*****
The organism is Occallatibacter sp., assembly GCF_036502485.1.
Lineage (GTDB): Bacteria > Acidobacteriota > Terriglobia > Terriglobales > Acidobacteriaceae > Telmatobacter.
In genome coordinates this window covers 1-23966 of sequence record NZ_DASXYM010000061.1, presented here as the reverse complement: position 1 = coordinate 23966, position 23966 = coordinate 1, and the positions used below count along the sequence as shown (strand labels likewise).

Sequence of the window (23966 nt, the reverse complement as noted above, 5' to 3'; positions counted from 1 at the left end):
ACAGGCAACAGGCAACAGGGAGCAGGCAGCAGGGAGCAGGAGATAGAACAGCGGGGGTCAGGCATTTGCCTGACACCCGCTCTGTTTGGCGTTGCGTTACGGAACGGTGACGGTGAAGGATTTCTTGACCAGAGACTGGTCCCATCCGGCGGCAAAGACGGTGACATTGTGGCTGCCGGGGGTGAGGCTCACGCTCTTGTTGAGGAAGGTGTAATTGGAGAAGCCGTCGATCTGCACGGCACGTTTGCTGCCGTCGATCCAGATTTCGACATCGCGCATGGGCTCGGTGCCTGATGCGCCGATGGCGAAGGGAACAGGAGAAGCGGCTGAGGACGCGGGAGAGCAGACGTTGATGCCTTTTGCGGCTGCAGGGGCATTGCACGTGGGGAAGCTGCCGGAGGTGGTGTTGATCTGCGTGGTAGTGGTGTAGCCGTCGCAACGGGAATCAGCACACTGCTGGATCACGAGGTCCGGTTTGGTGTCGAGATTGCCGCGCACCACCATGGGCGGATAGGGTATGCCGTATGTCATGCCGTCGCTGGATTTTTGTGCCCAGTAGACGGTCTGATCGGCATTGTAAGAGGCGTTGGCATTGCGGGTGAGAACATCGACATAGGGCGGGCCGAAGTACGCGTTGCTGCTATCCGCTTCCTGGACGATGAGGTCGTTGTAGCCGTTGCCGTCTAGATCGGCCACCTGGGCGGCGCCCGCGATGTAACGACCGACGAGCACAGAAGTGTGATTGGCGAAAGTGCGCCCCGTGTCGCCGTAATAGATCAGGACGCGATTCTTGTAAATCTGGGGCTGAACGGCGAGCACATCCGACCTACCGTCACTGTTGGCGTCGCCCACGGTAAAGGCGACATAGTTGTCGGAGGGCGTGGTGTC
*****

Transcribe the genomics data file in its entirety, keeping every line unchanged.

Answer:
The organism is Occallatibacter sp., assembly GCF_036502485.1.
Lineage (GTDB): Bacteria > Acidobacteriota > Terriglobia > Terriglobales > Acidobacteriaceae > Telmatobacter.
In genome coordinates this window covers 1-23966 of sequence record NZ_DASXYM010000061.1, presented here as the reverse complement: position 1 = coordinate 23966, position 23966 = coordinate 1, and the positions used below count along the sequence as shown (strand labels likewise).

Sequence of the window (23966 nt, the reverse complement as noted above, 5' to 3'; positions counted from 1 at the left end):
ACAGGCAACAGGCAACAGGGAGCAGGCAGCAGGGAGCAGGAGATAGAACAGCGGGGGTCAGGCATTTGCCTGACACCCGCTCTGTTTGGCGTTGCGTTACGGAACGGTGACGGTGAAGGATTTCTTGACCAGAGACTGGTCCCATCCGGCGGCAAAGACGGTGACATTGTGGCTGCCGGGGGTGAGGCTCACGCTCTTGTTGAGGAAGGTGTAATTGGAGAAGCCGTCGATCTGCACGGCACGTTTGCTGCCGTCGATCCAGATTTCGACATCGCGCATGGGCTCGGTGCCTGATGCGCCGATGGCGAAGGGAACAGGAGAAGCGGCTGAGGACGCGGGAGAGCAGACGTTGATGCCTTTTGCGGCTGCAGGGGCATTGCACGTGGGGAAGCTGCCGGAGGTGGTGTTGATCTGCGTGGTAGTGGTGTAGCCGTCGCAACGGGAATCAGCACACTGCTGGATCACGAGGTCCGGTTTGGTGTCGAGATTGCCGCGCACCACCATGGGCGGATAGGGTATGCCGTATGTCATGCCGTCGCTGGATTTTTGTGCCCAGTAGACGGTCTGATCGGCATTGTAAGAGGCGTTGGCATTGCGGGTGAGAACATCGACATAGGGCGGGCCGAAGTACGCGTTGCTGCTATCCGCTTCCTGGACGATGAGGTCGTTGTAGCCGTTGCCGTCTAGATCGGCCACCTGGGCGGCGCCCGCGATGTAACGACCGACGAGCACAGAAGTGTGATTGGCGAAAGTGCGCCCCGTGTCGCCGTAATAGATCAGGACGCGATTCTTGTAAATCTGGGGCTGAACGGCGAGCACATCCGACCTACCGTCACTGTTGGCGTCGCCCACGGTAAAGGCGACATAGTTGTCGGAGGGCGTGGTGTC